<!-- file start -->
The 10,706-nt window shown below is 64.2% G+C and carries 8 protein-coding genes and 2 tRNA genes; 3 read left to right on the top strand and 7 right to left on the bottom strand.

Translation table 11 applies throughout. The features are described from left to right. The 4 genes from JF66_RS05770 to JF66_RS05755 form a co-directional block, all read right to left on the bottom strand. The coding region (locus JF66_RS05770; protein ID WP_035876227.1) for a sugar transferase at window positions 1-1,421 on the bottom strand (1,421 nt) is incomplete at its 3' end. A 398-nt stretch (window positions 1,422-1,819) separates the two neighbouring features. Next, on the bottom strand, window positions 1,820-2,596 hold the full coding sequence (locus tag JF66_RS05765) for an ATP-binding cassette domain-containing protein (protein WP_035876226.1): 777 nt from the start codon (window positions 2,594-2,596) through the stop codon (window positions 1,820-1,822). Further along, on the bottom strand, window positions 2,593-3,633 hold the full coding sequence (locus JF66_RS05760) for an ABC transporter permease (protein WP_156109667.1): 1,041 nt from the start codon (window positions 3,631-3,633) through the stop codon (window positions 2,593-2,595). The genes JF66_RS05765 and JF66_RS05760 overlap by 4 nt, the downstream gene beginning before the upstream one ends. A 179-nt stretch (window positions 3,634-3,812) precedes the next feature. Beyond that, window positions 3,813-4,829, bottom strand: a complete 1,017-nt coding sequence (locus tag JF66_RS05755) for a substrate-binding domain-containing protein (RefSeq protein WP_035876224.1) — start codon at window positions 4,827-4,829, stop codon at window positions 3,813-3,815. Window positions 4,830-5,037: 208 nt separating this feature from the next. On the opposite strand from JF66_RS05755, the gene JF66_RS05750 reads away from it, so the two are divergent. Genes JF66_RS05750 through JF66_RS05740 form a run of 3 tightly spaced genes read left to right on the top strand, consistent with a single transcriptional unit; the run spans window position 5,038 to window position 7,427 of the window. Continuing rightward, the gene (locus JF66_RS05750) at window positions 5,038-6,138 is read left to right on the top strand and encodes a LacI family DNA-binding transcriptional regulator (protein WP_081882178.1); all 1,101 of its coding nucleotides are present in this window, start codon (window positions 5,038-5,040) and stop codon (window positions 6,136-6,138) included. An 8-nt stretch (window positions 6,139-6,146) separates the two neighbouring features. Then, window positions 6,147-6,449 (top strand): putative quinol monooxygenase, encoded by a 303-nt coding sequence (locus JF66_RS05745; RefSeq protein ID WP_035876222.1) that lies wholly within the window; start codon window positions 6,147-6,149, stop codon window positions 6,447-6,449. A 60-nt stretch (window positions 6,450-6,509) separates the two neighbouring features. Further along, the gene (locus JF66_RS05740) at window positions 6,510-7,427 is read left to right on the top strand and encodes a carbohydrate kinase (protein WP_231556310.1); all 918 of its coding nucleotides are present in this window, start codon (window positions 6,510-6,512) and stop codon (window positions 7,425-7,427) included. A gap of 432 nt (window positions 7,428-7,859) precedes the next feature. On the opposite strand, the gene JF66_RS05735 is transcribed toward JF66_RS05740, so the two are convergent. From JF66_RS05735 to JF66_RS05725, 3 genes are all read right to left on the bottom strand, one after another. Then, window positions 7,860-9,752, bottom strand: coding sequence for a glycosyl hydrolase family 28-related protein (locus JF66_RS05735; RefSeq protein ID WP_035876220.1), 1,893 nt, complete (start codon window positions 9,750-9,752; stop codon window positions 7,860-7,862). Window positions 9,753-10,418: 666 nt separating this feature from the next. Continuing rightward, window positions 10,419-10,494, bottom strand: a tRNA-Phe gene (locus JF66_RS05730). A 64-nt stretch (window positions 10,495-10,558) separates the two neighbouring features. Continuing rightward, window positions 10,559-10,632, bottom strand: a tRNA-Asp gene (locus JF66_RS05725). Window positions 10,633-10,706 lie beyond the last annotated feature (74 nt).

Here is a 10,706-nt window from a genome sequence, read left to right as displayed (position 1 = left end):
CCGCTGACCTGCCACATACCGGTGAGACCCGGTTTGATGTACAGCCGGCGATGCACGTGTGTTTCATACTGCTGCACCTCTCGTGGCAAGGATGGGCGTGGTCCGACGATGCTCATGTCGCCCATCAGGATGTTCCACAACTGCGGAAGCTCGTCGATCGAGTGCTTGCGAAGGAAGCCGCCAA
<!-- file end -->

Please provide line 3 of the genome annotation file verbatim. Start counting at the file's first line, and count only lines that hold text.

Here is a 10,706-nt window from a genome sequence, read left to right as displayed (position 1 = left end):